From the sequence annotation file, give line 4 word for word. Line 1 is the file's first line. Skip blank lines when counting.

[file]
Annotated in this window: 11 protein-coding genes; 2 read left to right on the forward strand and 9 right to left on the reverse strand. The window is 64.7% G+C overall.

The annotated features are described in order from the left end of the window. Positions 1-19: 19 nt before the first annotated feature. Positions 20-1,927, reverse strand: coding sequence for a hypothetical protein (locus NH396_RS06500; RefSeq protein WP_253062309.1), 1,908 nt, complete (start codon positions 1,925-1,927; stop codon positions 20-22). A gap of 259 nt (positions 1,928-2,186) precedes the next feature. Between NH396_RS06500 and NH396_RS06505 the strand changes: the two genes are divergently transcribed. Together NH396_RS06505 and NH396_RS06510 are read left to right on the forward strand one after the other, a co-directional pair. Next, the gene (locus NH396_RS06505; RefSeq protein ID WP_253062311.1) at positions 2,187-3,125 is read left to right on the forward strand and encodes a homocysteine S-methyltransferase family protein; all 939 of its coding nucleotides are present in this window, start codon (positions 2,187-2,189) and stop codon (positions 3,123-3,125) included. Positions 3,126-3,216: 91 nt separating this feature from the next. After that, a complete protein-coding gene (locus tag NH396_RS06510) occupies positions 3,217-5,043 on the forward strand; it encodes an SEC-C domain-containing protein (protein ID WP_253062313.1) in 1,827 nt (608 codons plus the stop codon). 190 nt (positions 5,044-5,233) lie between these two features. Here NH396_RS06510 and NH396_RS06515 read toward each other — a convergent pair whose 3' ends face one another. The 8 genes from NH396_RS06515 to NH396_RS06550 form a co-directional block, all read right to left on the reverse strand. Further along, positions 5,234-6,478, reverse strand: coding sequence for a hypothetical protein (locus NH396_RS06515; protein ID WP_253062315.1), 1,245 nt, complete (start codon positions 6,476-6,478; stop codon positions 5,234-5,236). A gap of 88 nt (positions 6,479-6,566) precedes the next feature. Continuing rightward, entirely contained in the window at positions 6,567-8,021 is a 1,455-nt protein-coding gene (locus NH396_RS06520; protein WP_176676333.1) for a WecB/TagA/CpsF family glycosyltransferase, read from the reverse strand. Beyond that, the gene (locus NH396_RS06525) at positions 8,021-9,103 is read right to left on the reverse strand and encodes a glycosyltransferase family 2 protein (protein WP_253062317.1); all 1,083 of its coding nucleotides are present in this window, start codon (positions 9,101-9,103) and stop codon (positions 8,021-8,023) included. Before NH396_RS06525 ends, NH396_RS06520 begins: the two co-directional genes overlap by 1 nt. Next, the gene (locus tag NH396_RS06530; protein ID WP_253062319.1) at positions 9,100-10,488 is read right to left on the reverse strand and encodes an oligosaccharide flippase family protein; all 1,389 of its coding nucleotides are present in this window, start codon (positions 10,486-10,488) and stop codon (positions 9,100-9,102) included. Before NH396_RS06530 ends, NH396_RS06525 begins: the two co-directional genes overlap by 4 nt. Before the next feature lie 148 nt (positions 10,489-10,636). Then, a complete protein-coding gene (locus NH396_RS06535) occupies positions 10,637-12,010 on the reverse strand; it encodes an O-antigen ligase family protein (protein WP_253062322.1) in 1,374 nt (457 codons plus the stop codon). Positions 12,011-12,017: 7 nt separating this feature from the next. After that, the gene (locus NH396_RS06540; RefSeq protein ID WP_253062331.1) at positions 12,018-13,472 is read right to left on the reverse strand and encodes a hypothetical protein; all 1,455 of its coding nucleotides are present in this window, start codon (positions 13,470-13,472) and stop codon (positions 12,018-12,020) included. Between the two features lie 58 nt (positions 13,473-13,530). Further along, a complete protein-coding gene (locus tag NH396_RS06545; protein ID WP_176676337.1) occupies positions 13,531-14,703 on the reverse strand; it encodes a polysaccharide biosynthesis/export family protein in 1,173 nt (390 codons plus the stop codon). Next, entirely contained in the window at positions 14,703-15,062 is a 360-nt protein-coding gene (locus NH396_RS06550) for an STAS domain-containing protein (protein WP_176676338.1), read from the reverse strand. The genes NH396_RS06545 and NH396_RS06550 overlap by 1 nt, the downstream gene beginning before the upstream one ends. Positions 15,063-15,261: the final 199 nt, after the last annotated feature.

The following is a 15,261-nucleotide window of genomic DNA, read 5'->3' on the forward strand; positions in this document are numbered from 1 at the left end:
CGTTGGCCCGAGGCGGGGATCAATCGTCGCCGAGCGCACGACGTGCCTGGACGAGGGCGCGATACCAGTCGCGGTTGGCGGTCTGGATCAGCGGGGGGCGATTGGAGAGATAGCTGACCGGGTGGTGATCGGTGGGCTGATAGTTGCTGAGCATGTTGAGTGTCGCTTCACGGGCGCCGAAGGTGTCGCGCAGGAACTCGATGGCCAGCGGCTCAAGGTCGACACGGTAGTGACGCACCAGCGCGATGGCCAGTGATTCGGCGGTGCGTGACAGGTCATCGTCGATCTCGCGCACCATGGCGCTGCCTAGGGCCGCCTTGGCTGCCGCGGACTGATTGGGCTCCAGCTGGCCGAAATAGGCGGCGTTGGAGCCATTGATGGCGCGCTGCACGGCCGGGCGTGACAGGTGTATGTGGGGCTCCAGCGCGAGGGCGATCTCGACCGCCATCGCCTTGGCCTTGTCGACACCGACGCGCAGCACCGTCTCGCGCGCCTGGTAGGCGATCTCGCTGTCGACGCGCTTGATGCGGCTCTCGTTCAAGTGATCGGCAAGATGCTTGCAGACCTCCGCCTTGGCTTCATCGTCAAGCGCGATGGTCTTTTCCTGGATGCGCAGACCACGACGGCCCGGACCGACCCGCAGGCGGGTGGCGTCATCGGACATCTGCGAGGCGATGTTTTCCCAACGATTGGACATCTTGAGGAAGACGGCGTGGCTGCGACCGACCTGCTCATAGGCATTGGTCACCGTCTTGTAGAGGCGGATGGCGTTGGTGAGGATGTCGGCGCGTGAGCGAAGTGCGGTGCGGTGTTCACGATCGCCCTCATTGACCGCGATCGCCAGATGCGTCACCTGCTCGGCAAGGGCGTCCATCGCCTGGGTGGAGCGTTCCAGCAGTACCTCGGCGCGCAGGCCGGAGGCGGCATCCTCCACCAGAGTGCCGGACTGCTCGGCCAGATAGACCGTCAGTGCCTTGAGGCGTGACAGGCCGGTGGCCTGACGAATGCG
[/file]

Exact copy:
CGTTGGCCCGAGGCGGGGATCAATCGTCGCCGAGCGCACGACGTGCCTGGACGAGGGCGCGATACCAGTCGCGGTTGGCGGTCTGGATCAGCGGGGGGCGATTGGAGAGATAGCTGACCGGGTGGTGATCGGTGGGCTGATAGTTGCTGAGCATGTTGAGTGTCGCTTCACGGGCGCCGAAGGTGTCGCGCAGGAACTCGATGGCCAGCGGCTCAAGGTCGACACGGTAGTGACGCACCAGCGCGATGGCCAGTGATTCGGCGGTGCGTGACAGGTCATCGTCGATCTCGCGCACCATGGCGCTGCCTAGGGCCGCCTTGGCTGCCGCGGACTGATTGGGCTCCAGCTGGCCGAAATAGGCGGCGTTGGAGCCATTGATGGCGCGCTGCACGGCCGGGCGTGACAGGTGTATGTGGGGCTCCAGCGCGAGGGCGATCTCGACCGCCATCGCCTTGGCCTTGTCGACACCGACGCGCAGCACCGTCTCGCGCGCCTGGTAGGCGATCTCGCTGTCGACGCGCTTGATGCGGCTCTCGTTCAAGTGATCGGCAAGATGCTTGCAGACCTCCGCCTTGGCTTCATCGTCAAGCGCGATGGTCTTTTCCTGGATGCGCAGACCACGACGGCCCGGACCGACCCGCAGGCGGGTGGCGTCATCGGACATCTGCGAGGCGATGTTTTCCCAACGATTGGACATCTTGAGGAAGACGGCGTGGCTGCGACCGACCTGCTCATAGGCATTGGTCACCGTCTTGTAGAGGCGGATGGCGTTGGTGAGGATGTCGGCGCGTGAGCGAAGTGCGGTGCGGTGTTCACGATCGCCCTCATTGACCGCGATCGCCAGATGCGTCACCTGCTCGGCAAGGGCGTCCATCGCCTGGGTGGAGCGTTCCAGCAGTACCTCGGCGCGCAGGCCGGAGGCGGCATCCTCCACCAGAGTGCCGGACTGCTCGGCCAGATAGACCGTCAGTGCCTTGAGGCGTGACAGGCCGGTGGCCTGACGAATGCG